A game is a game because there's the danger of losing. In modern RPG systems, there's a sensible emphasis on ensuring a game is delivered in full to its players. Keeping a player character alive has a lot of value, because constant setbacks can be discouraging and can, eventually, diminish the fun.
But sometimes you might want to temper that with a little game-anxiety. When your character's survival is guaranteed, then there are no threats. There's no reason to creep up on that darkened corner, or to slowly draw back the curtain, or to throw a stone with Light cast on it down the well. Part of the fun of a game is the uncertainty.
And it's not character death that creates the uncertainty. Strictly speaking, as I've already pointed out, character death itself isn't really a threat. Deep down, we all know that we can just build a new character. Character death as a mechanic isn't what creates the anxiety or a fear of losing the game. What we're actually afraid of is something emotional. Maybe you've formed a bond with your pretend person, or maybe you take pride in not dying because you consider that the mark of a "good" gamer, or maybe you just don't want to be bothered with building a new character.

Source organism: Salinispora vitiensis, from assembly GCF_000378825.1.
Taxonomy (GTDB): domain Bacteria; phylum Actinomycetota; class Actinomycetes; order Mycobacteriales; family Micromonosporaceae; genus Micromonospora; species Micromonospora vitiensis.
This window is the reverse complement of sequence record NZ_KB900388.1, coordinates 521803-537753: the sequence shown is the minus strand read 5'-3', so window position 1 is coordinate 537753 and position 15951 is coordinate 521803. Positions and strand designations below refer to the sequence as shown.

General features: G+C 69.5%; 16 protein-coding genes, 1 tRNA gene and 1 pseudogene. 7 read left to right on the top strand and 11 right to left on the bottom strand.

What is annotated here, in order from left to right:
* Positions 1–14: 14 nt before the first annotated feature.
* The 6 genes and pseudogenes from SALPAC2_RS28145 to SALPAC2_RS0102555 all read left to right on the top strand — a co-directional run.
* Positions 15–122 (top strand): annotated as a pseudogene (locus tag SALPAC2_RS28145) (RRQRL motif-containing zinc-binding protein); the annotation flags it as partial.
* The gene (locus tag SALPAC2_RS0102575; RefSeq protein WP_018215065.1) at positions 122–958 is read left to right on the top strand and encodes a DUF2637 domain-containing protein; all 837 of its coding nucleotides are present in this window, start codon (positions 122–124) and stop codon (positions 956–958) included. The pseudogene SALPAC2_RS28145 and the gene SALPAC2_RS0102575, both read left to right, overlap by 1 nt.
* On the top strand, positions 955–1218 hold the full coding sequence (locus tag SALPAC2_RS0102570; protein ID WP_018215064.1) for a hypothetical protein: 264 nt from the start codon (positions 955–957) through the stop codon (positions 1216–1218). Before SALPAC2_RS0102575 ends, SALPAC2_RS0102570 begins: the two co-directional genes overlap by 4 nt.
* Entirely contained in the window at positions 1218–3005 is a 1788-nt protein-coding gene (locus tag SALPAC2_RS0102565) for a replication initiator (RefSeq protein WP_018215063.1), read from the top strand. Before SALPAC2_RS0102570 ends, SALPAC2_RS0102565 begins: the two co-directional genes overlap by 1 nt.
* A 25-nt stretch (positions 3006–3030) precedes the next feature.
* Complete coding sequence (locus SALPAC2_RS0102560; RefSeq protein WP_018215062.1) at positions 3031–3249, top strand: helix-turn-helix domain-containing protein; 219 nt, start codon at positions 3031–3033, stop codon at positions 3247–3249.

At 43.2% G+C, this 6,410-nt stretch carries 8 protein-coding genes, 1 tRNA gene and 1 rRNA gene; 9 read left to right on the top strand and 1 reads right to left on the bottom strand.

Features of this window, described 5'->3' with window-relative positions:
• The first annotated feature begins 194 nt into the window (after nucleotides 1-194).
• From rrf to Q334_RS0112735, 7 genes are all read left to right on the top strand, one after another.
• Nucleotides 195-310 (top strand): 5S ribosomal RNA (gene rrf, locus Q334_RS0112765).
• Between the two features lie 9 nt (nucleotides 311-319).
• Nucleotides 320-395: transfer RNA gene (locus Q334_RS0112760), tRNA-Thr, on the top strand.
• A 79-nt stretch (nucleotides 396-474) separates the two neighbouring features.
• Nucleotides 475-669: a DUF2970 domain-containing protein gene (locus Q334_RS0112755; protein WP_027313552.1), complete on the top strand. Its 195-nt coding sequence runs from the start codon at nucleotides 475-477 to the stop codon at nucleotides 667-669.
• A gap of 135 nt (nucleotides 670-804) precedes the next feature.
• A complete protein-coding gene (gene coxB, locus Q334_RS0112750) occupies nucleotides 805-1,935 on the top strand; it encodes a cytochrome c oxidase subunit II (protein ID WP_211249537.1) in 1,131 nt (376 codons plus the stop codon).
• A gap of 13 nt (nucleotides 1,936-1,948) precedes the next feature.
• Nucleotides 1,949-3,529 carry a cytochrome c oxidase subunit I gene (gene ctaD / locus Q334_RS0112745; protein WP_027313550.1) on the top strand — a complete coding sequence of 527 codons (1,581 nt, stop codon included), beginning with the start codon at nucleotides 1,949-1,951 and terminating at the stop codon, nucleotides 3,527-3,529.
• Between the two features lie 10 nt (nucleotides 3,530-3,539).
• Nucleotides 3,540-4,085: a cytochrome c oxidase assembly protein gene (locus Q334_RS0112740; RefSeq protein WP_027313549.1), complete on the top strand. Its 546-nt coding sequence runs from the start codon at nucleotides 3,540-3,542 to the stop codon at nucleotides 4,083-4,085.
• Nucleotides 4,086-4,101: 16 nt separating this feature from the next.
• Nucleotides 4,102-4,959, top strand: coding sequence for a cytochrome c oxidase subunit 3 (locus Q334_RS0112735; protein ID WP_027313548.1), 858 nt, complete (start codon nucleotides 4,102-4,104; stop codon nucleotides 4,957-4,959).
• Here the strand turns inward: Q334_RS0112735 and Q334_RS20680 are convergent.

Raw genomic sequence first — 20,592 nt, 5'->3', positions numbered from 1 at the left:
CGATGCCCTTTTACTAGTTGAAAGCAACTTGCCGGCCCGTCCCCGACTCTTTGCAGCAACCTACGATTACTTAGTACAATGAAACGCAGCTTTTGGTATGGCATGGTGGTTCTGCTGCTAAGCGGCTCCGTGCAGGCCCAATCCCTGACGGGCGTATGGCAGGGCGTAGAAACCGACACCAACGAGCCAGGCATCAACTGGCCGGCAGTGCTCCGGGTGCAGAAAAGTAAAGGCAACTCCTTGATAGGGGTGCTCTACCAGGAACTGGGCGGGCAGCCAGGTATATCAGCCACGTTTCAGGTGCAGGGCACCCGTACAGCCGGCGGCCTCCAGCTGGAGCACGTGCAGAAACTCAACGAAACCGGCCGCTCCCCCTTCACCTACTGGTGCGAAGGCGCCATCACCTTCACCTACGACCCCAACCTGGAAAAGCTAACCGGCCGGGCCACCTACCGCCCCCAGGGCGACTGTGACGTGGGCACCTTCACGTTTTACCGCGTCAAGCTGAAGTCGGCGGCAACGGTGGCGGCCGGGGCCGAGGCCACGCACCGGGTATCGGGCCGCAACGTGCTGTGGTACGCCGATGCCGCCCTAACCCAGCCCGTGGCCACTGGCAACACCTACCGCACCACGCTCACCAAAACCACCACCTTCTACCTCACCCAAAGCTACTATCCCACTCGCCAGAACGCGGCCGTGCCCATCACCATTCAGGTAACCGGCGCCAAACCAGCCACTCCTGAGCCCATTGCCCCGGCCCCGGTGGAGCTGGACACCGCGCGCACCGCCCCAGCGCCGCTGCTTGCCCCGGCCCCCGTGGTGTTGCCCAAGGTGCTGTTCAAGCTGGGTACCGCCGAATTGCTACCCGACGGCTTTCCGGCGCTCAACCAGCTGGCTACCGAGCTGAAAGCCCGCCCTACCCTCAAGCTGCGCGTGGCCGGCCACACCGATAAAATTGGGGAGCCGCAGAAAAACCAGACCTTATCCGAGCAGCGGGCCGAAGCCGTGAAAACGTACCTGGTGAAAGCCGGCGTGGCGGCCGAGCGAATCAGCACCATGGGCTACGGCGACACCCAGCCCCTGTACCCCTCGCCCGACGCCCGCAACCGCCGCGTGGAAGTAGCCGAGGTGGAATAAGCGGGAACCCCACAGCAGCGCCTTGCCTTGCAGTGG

Whatever the reason, character death is something that's "bad." And you don't want the bad ending. You want the good ending, and playing for the good ending is what makes an RPG a game.
You delve into the Tomb of Horrors because you want to experience the tomb. You don't play it to die within the first hour, and then call it quits. You also might not build a specific character class to only experience the first few levels of that class. There are lots of great reasons to want to keep a character alive. But for that to mean anything at all, there must be the potential for the opposite to happen. As a player and a game master, I find it an interesting perspective to embrace character death.